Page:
Earthpages.ca

Think Free

Voltaire

Leave a comment


Voltaire fought intolerance and fanaticism, an...

Voltaire fought intolerance and fanaticism, and was a prominent and very prolific philosopher of the Enlightenment. (Photo credit: Wikipedia)

Voltaire (1694-1778) was a psuedonym of French satirist François-Marie Arouet, regarded as the harbinger of the Enlightenment.

His work Candide criticizes the philosopher Leibniz‘s view that God created the best of all possible worlds. Candide‘s character Dr. Pangloss is a mouthpiece for the Leibnizian view. Pangloss clings to Leibniz’s optimistic theological outlook, despite undergoing horrendous personal sufferings.

Voltaire himself was a deist, believing in God but only in terms of natural, observable laws. He once said “heaven is where I am.” His view on religion is mixed. At times he singles out religious leaders as an example of how fanaticism can sway the masses. At other times he preaches religious tolerance.¹

His attacks on fanaticism do not only focus on religion. He writes at length about the merits of polite society in contrast to the laboring classes.

There is always, within a nation, a people that has no contact with polite society, which does not belong to the age, which is inaccessible to the progress of reason and over whom fanaticism maintains its atrocious hold…It is not the laborer one should educate, but the good bourgeois, the tradesman.²

Engraving of Voltaire published as the frontis...

Engraving of Voltaire published as the frontispiece to an 1843 edition of his Dictionnaire philosophique (Photo credit: Wikipedia)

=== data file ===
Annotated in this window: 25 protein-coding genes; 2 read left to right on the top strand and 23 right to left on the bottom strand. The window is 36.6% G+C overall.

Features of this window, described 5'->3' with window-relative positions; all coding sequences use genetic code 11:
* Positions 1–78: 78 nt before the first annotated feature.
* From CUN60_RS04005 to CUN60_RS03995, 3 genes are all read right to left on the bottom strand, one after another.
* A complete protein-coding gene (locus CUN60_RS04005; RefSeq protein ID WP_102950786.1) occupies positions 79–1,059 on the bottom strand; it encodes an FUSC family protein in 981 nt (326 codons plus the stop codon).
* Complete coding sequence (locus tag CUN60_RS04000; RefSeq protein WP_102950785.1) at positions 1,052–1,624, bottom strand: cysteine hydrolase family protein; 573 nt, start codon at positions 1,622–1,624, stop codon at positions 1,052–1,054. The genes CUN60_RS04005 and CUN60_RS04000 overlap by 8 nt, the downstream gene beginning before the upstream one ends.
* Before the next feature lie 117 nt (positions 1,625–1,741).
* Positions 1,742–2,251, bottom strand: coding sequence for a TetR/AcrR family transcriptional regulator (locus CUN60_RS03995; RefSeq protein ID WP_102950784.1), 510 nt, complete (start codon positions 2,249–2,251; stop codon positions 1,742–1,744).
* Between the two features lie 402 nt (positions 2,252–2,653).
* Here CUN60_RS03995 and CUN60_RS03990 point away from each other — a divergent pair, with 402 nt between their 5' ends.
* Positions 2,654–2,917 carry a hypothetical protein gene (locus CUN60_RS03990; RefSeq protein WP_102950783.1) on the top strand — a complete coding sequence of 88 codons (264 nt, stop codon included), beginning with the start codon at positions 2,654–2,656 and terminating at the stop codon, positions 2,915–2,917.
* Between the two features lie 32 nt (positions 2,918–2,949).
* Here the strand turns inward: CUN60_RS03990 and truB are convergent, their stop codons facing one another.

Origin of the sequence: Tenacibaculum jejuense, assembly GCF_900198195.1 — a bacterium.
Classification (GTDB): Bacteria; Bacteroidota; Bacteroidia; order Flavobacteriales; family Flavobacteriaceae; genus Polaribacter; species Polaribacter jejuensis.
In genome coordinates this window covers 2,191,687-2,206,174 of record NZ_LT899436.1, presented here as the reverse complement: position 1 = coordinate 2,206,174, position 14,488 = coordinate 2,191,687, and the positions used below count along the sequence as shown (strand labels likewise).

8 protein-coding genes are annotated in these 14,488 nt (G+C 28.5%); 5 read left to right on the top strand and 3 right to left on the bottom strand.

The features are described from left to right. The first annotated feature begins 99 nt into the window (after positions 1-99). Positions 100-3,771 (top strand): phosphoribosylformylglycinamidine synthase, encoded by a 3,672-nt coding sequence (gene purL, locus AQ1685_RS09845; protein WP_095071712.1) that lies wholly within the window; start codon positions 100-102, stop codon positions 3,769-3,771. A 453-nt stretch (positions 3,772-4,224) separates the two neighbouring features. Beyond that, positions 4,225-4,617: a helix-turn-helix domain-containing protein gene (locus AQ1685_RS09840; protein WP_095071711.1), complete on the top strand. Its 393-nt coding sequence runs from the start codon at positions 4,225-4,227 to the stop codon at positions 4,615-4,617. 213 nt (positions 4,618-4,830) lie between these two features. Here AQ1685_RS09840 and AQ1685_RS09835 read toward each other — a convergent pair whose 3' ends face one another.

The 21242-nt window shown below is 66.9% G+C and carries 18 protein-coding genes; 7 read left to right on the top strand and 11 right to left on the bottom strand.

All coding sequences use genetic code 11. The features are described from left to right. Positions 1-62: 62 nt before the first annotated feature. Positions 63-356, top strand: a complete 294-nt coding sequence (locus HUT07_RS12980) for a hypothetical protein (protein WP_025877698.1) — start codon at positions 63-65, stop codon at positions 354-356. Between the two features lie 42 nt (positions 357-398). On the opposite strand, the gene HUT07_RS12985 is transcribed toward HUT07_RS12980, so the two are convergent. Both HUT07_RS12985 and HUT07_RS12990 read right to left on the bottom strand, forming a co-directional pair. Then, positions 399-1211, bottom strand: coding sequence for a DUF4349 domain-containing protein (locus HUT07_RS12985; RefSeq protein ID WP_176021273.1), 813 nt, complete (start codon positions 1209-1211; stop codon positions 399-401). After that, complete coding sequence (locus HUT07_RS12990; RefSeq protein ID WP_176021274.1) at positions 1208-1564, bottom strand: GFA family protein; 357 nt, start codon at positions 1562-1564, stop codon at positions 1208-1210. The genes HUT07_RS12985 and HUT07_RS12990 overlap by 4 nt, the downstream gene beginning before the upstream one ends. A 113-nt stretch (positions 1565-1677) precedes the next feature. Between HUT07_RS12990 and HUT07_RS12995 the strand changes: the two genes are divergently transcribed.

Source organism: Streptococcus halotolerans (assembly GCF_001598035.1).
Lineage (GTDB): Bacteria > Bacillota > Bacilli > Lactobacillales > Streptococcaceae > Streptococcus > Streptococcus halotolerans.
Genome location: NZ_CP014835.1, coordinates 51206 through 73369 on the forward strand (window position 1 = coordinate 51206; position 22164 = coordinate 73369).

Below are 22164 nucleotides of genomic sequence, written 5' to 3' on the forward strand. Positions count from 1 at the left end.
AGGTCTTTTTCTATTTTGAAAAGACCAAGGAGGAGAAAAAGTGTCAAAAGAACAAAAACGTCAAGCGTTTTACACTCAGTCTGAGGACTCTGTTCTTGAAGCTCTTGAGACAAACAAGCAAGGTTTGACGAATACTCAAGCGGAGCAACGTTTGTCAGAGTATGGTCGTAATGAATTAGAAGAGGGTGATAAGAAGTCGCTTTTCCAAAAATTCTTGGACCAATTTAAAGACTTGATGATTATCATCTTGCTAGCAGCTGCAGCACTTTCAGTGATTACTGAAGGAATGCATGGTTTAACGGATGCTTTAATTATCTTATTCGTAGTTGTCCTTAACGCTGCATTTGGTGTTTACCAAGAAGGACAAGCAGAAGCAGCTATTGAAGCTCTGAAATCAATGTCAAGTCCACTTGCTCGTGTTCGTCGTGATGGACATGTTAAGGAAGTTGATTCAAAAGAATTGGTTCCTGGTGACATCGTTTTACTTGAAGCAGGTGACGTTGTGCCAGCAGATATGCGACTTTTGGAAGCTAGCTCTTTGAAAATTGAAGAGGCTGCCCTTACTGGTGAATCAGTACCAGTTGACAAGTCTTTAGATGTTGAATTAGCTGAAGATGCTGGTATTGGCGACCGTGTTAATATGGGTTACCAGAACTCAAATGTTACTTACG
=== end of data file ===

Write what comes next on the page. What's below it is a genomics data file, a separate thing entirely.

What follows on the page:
Voltaire distrusted the idea of democracy, favoring rule of the enlightened monarch. But his satirical political letters earned him a beating and 11 months of prison in the Bastille.

Finding favor, however, with Mme de Pompadour he became historiographer to Louis XV. He continued to write voluminously to many notables, and became one of Europe’s most prominent figures.

¹ http://en.wikipedia.org/wiki/Voltaire#Philosophy

² Cited in Norman Hampson, The Enlightenment (Harmondsworth: Penguin, 1976, p. 160).

Related Posts » Juvenal, Gottfried, Wilhelm, Parallel Universes

Advertisements

Author: Earthpages.ca

Earthpages.ca is about dialogue, understanding and positive change. Write as many entries as you like. We're not afraid of new ideas!

What are you thinking?

Fill in your details below or click an icon to log in:

WordPress.com Logo

You are commenting using your WordPress.com account. Log Out / Change )

Twitter picture

You are commenting using your Twitter account. Log Out / Change )

Facebook photo

You are commenting using your Facebook account. Log Out / Change )

Google+ photo

You are commenting using your Google+ account. Log Out / Change )

Connecting to %s